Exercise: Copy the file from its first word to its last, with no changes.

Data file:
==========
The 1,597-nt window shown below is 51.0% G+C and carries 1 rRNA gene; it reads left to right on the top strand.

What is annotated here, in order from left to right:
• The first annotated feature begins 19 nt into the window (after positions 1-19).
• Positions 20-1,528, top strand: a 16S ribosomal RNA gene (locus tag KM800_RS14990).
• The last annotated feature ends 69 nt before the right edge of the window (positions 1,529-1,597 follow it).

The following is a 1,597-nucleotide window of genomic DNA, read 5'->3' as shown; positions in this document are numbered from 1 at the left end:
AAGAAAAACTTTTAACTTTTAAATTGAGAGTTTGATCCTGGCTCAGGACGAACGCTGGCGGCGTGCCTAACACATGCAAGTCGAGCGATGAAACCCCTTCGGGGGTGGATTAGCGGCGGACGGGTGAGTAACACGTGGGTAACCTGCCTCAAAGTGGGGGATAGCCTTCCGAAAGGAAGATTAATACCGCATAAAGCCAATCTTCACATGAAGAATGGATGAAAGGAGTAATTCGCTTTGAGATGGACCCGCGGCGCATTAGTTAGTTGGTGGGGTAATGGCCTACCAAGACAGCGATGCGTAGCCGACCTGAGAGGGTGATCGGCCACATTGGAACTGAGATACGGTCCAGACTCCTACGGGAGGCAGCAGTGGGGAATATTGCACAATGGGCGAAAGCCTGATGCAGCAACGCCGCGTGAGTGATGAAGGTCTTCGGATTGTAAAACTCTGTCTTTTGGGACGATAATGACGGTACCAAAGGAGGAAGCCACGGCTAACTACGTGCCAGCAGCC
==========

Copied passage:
The 1,597-nt window shown below is 51.0% G+C and carries 1 rRNA gene; it reads left to right on the top strand.

What is annotated here, in order from left to right:
• The first annotated feature begins 19 nt into the window (after positions 1-19).
• Positions 20-1,528, top strand: a 16S ribosomal RNA gene (locus tag KM800_RS14990).
• The last annotated feature ends 69 nt before the right edge of the window (positions 1,529-1,597 follow it).

The following is a 1,597-nucleotide window of genomic DNA, read 5'->3' as shown; positions in this document are numbered from 1 at the left end:
AAGAAAAACTTTTAACTTTTAAATTGAGAGTTTGATCCTGGCTCAGGACGAACGCTGGCGGCGTGCCTAACACATGCAAGTCGAGCGATGAAACCCCTTCGGGGGTGGATTAGCGGCGGACGGGTGAGTAACACGTGGGTAACCTGCCTCAAAGTGGGGGATAGCCTTCCGAAAGGAAGATTAATACCGCATAAAGCCAATCTTCACATGAAGAATGGATGAAAGGAGTAATTCGCTTTGAGATGGACCCGCGGCGCATTAGTTAGTTGGTGGGGTAATGGCCTACCAAGACAGCGATGCGTAGCCGACCTGAGAGGGTGATCGGCCACATTGGAACTGAGATACGGTCCAGACTCCTACGGGAGGCAGCAGTGGGGAATATTGCACAATGGGCGAAAGCCTGATGCAGCAACGCCGCGTGAGTGATGAAGGTCTTCGGATTGTAAAACTCTGTCTTTTGGGACGATAATGACGGTACCAAAGGAGGAAGCCACGGCTAACTACGTGCCAGCAGCC